One of the obligations of reading a good book-and one of the delights-is that of rereading it after a suitable time has passed. So with Percy's Reliques, for example, or Fowles' Mantissa, or Pound's ABC of Reading, or Four Quartets, or G.K. Chesterton's Orthodoxy, and so on. Recently I found Sheila Watson's The Double Hook in my hands again, and found my father had made a remarkable comment in the margin. In his introduction to McLelland & Stewart's 1966 re-issue, John Grube had written à propos Mrs. Watson's use of such basic patterns as the four elements, fire, earth, air and water, that "they are basic to the 'collective inconscious' of the human race, to the racial memory of man." He continued:
This symbolic pattern in its turn determines certain other aspects of the novel. The town James visits has no name. Its bank, hotel, bar, and brothel could be made of cardboard, put up for the day for the filming of a Western. This is deliberate. It is as though the author had said: "Take any town. Call it X." The setting must be somehow familiar yet universal. In addition, Mrs. Watson wishes to demonstrate that the film Western, although it contains all the material for a great work of art, has so far failed to produce one. Popular culture has its limits. These she "explodes," creating what she has called an "anti-Western."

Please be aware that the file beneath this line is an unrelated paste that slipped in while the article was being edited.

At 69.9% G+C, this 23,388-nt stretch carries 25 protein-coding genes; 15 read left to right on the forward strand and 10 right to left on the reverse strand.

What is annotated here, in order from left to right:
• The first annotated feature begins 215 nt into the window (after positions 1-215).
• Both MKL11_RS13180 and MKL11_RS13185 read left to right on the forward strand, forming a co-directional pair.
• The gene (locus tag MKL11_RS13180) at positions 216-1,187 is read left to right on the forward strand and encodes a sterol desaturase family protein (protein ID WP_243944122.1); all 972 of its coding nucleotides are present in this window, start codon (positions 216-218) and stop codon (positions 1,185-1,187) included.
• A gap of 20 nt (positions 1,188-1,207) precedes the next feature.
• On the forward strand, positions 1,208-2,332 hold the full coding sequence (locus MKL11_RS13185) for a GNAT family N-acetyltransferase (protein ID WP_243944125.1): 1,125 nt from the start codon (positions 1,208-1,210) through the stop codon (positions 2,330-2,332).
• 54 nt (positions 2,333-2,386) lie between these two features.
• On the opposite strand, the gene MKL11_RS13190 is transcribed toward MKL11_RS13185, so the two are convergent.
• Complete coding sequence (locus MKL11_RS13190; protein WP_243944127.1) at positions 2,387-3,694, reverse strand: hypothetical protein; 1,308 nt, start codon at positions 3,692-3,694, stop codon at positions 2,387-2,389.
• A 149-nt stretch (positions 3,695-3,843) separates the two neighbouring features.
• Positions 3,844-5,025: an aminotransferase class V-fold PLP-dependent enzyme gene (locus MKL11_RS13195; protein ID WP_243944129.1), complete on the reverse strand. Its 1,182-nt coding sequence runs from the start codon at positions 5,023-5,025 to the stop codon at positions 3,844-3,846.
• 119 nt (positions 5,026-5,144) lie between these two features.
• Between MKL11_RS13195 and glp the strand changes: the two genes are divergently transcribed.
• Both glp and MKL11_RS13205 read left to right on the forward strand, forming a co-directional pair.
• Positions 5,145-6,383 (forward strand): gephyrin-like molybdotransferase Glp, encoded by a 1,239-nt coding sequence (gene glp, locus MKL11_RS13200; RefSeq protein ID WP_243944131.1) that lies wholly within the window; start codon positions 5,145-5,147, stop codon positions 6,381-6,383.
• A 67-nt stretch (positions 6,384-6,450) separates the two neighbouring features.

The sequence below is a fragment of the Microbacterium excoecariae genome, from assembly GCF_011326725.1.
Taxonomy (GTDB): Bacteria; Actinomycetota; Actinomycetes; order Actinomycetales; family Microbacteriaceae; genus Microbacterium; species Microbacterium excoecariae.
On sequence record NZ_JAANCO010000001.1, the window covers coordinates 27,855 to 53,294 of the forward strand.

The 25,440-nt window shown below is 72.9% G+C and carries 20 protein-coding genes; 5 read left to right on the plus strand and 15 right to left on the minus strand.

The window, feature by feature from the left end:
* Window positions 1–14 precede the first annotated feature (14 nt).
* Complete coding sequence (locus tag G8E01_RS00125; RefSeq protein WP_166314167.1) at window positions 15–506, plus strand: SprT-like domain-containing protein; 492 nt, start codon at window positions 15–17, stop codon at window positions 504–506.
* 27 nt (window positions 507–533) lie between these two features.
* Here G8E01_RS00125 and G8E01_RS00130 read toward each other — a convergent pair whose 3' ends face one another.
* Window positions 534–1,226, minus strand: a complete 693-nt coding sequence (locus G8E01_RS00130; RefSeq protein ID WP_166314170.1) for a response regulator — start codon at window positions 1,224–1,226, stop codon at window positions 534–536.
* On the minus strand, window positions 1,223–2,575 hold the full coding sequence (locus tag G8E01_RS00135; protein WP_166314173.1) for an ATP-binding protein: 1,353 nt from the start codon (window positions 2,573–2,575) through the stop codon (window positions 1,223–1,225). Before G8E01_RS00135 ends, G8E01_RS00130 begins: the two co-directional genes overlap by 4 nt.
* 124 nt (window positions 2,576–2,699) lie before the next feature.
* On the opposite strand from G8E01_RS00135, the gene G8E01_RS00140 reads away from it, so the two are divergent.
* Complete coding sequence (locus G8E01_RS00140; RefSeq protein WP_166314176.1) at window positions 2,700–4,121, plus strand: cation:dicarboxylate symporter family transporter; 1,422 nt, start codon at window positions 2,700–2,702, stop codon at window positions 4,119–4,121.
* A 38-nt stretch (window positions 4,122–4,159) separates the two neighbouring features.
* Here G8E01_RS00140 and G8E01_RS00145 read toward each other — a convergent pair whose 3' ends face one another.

In the margin, beside this paragraph, my father has written, "le McLuhanisme pure et simple."
- Eric McLuhan